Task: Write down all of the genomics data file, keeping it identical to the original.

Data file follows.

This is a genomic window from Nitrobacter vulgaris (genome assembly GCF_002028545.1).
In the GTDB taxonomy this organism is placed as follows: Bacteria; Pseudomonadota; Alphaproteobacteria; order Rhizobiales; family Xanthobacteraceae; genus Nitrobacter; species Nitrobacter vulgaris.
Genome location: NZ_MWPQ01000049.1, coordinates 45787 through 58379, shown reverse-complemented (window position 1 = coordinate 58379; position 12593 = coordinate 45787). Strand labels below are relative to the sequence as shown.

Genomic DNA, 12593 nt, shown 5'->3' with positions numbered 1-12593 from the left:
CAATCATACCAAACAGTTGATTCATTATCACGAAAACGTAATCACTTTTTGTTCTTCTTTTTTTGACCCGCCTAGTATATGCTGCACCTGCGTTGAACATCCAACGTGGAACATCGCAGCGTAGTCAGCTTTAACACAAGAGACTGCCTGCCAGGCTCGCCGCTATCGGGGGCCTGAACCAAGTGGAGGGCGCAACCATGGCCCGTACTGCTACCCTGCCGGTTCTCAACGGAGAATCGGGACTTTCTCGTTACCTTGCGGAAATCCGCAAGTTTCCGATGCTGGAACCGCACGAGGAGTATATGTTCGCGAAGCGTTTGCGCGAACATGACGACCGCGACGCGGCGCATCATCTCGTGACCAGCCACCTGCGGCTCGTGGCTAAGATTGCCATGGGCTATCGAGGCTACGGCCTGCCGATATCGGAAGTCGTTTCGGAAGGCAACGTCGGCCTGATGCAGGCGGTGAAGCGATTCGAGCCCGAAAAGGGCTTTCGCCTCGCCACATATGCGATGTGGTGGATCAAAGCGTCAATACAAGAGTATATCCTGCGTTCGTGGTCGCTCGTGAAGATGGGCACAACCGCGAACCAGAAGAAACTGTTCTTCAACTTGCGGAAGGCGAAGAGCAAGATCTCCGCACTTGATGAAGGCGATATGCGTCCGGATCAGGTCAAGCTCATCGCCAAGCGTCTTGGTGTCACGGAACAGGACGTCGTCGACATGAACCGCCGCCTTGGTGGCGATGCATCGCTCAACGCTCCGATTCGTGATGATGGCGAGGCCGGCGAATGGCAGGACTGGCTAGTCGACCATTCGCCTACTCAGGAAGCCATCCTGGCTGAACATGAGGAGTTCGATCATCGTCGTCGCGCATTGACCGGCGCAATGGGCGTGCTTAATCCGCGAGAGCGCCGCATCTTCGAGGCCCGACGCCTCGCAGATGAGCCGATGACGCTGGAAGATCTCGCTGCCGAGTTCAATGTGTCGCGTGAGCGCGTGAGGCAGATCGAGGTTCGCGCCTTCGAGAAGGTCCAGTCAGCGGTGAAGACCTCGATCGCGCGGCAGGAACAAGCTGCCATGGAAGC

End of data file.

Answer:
This is a genomic window from Nitrobacter vulgaris (genome assembly GCF_002028545.1).
In the GTDB taxonomy this organism is placed as follows: Bacteria; Pseudomonadota; Alphaproteobacteria; order Rhizobiales; family Xanthobacteraceae; genus Nitrobacter; species Nitrobacter vulgaris.
Genome location: NZ_MWPQ01000049.1, coordinates 45787 through 58379, shown reverse-complemented (window position 1 = coordinate 58379; position 12593 = coordinate 45787). Strand labels below are relative to the sequence as shown.

Genomic DNA, 12593 nt, shown 5'->3' with positions numbered 1-12593 from the left:
CAATCATACCAAACAGTTGATTCATTATCACGAAAACGTAATCACTTTTTGTTCTTCTTTTTTTGACCCGCCTAGTATATGCTGCACCTGCGTTGAACATCCAACGTGGAACATCGCAGCGTAGTCAGCTTTAACACAAGAGACTGCCTGCCAGGCTCGCCGCTATCGGGGGCCTGAACCAAGTGGAGGGCGCAACCATGGCCCGTACTGCTACCCTGCCGGTTCTCAACGGAGAATCGGGACTTTCTCGTTACCTTGCGGAAATCCGCAAGTTTCCGATGCTGGAACCGCACGAGGAGTATATGTTCGCGAAGCGTTTGCGCGAACATGACGACCGCGACGCGGCGCATCATCTCGTGACCAGCCACCTGCGGCTCGTGGCTAAGATTGCCATGGGCTATCGAGGCTACGGCCTGCCGATATCGGAAGTCGTTTCGGAAGGCAACGTCGGCCTGATGCAGGCGGTGAAGCGATTCGAGCCCGAAAAGGGCTTTCGCCTCGCCACATATGCGATGTGGTGGATCAAAGCGTCAATACAAGAGTATATCCTGCGTTCGTGGTCGCTCGTGAAGATGGGCACAACCGCGAACCAGAAGAAACTGTTCTTCAACTTGCGGAAGGCGAAGAGCAAGATCTCCGCACTTGATGAAGGCGATATGCGTCCGGATCAGGTCAAGCTCATCGCCAAGCGTCTTGGTGTCACGGAACAGGACGTCGTCGACATGAACCGCCGCCTTGGTGGCGATGCATCGCTCAACGCTCCGATTCGTGATGATGGCGAGGCCGGCGAATGGCAGGACTGGCTAGTCGACCATTCGCCTACTCAGGAAGCCATCCTGGCTGAACATGAGGAGTTCGATCATCGTCGTCGCGCATTGACCGGCGCAATGGGCGTGCTTAATCCGCGAGAGCGCCGCATCTTCGAGGCCCGACGCCTCGCAGATGAGCCGATGACGCTGGAAGATCTCGCTGCCGAGTTCAATGTGTCGCGTGAGCGCGTGAGGCAGATCGAGGTTCGCGCCTTCGAGAAGGTCCAGTCAGCGGTGAAGACCTCGATCGCGCGGCAGGAACAAGCTGCCATGGAAGC